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What Nepalese Youths have to say about rape…



Recently the incidents of Rape and murder afterwards have been increased so much in Nepal. Vanisha Limbu or Neha Pun or any other victim, what we see in common is victim and criminal being somehow related. I mean murderer are not just the random person.
What do you think is the reason for incident of repeated rapes and murder afterwards??
Since school we have been given sex education and taught in our homes that we have to respect women. Surely sex education plays role but do you guys think teachers at school and colleges teach it seriously? They just turn over the pages most of the times girls blush red and boys just giggle. I dont know if that is not the right time or what but health and sex education have not been even effective in schools.

But do you think the rapists and murderers are Uneducated ones??? Most of them are well educated and are from families with strong financial backgrounds.The murderer of Neha Pun, had actually posted something related to respect for women on the occasion of Women’s Day. And that shows he is actually capable of thinking about such things.
We had discussion about what cause a person to rape and what can be done for prevention of such cases and here is the thing i had to share with you people.

Sumeet writes, “Rapists are like maniac, much like murderers who are blindfolded by the greed of money and hunger for revenge, these rapists are blindfolded by their thirst for sex! and just like it’s worthless to tell a murderer to not murder, same is the case in rape.
The most important thing is a strong punishment system for the rapists, and in many cases, we find girls not reporting these rape cases due to the fear of society, and this in turn boosts these rapists’ confidence! We have to solve this issue. A system should also be made in regards to how we can help these ladies get back in the society and live with the same self esteem .
I know this is just cure, and prevention is better than cure, but at the moment, sex education (only) may not work, cause I don’t think these maniacs will go back to their sex education class “

सराहना खड्गी writes, “Family also plays a big role here and in Nepal we don’t really have the culture of talking and sharing things with each other! The girls not reporting about such cases is another big issue! It really saddens me how the GIRLS are supposed to walk safely! Return home in time, avoid meeting new people.”

Jayash Raj Mudbhari writes about sex education in school as, “Sex education isnt about rape prevention though, its about teaching young ones about their bodies and its functions. So, I dont know, maybe they should teach more of rape prevention and some common sense in classroom as well.”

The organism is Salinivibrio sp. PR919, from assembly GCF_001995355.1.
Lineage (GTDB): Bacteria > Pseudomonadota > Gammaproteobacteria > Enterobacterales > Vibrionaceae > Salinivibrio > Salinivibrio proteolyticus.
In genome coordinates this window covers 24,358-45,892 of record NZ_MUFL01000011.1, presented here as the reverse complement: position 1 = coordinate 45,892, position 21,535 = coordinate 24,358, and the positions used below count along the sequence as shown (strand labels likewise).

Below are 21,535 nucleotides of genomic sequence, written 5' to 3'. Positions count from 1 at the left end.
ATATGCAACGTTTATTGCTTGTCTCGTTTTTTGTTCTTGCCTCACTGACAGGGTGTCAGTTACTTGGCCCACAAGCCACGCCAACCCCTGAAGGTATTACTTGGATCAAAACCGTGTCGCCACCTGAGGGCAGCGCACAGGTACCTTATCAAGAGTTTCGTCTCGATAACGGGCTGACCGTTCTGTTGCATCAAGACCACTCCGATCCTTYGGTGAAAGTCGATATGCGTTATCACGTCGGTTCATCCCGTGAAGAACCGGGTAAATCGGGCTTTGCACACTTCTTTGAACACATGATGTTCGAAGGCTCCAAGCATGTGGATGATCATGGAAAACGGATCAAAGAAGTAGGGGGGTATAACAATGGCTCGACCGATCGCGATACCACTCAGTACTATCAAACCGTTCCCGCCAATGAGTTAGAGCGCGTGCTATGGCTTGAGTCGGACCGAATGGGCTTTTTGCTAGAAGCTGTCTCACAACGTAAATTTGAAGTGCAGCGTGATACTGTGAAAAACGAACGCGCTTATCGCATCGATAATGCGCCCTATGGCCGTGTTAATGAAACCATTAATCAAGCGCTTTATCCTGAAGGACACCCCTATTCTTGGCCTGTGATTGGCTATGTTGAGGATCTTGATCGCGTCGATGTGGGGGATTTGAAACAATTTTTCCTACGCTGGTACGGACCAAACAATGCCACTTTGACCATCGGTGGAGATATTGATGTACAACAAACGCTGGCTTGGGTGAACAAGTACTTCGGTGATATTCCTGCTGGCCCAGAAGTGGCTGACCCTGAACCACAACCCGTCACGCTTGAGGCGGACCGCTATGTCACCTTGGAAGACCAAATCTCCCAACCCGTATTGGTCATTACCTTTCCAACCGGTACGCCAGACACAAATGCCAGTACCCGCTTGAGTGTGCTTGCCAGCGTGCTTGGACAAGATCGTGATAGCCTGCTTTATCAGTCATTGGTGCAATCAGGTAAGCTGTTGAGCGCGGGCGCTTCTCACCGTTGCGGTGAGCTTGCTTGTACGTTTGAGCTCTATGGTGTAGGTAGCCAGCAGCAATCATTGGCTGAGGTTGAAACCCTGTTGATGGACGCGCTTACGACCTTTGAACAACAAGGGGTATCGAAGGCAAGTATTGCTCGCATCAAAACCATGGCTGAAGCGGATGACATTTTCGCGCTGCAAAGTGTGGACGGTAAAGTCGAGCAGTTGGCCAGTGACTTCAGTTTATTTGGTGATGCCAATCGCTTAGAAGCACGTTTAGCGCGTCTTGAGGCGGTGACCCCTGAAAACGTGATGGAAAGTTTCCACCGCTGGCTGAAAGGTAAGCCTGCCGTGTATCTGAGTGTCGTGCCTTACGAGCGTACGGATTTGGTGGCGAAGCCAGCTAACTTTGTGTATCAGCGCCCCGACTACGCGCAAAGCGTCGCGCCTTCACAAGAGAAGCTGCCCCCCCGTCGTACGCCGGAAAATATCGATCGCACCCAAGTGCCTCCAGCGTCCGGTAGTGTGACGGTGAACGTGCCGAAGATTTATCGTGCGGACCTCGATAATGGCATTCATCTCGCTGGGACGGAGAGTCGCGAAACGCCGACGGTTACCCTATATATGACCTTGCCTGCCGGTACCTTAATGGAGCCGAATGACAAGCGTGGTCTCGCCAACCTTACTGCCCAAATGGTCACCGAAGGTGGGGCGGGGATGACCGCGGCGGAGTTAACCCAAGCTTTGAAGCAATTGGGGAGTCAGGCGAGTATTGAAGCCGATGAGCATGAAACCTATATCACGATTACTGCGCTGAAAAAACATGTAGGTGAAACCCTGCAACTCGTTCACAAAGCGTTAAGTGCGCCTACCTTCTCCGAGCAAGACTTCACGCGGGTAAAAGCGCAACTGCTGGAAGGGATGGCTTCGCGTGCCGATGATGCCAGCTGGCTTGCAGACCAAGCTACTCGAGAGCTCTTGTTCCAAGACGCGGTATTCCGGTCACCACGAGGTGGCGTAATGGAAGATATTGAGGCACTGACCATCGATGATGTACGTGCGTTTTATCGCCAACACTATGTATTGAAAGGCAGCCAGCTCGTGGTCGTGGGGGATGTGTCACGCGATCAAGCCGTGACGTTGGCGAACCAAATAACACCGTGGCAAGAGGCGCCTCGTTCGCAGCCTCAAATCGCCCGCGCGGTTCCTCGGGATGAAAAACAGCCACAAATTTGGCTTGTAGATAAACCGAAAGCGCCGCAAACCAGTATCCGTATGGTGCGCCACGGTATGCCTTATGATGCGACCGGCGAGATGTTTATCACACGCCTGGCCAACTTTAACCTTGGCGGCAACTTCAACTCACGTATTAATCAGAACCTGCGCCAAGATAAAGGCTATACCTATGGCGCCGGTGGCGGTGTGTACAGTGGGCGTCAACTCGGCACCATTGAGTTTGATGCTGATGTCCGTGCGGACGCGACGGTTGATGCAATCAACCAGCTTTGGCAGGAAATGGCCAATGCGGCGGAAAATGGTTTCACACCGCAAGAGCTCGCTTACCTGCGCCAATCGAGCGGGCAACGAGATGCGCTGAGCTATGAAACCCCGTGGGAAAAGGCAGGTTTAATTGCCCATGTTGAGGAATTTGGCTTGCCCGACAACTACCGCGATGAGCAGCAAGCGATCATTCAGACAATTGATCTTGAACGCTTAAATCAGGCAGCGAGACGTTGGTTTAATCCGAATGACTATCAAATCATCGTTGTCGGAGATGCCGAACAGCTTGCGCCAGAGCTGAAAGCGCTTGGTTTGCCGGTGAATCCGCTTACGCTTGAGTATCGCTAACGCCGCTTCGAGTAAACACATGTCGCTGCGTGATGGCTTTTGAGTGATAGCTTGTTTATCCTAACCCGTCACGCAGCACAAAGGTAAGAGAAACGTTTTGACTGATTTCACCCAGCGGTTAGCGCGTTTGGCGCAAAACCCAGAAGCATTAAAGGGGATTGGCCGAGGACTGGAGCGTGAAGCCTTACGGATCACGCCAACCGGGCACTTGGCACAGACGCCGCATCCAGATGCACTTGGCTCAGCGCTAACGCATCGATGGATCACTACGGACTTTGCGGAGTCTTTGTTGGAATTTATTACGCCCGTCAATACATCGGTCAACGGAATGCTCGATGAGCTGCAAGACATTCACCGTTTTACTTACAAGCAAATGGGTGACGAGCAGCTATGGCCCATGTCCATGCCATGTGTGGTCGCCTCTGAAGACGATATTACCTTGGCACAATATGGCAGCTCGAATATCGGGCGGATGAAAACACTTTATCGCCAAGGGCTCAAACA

Sandy Flyboard Arsenic writes, “the way the society has been against sex, they have made it a serious problem. It should be simple playfulness – and that’s exactly what it is. Two people are playing tennis, there is no problem. Nobody ever hears that somebody raped… there is no question of raping in tennis. You can play; there is no need to rape. When two people are playing tennis they are using their bodies, their minds. What are they doing when they are making love? – it is just there is not a net in between. And all the contraceptives are nothing but the net! The contraceptives make it really a game, with the net.
The society goes on making you very serious about sex. It goes on making you repress your energies. There is a limit to repression; after that limit, the energy takes over. Whenever a man commits rape, he is not in his senses, for the simple reason that the rape cannot help him to solve his problem. The rape cannot give him the joy that his whole physiology is asking for. Rape cannot give him the warmth, the love, the receptivity that he needs. It is simply not the answer to his need.
But you have left no other ways. You have forced the man into such a condition that he simply explodes like a volcano. Seeing a woman in a lonely spot he forgets the consequences. He forgets hell, God, The Bible, church, court, constitution; he forgets everything. He is not in his real self, he is not himself; he becomes almost like an animal.”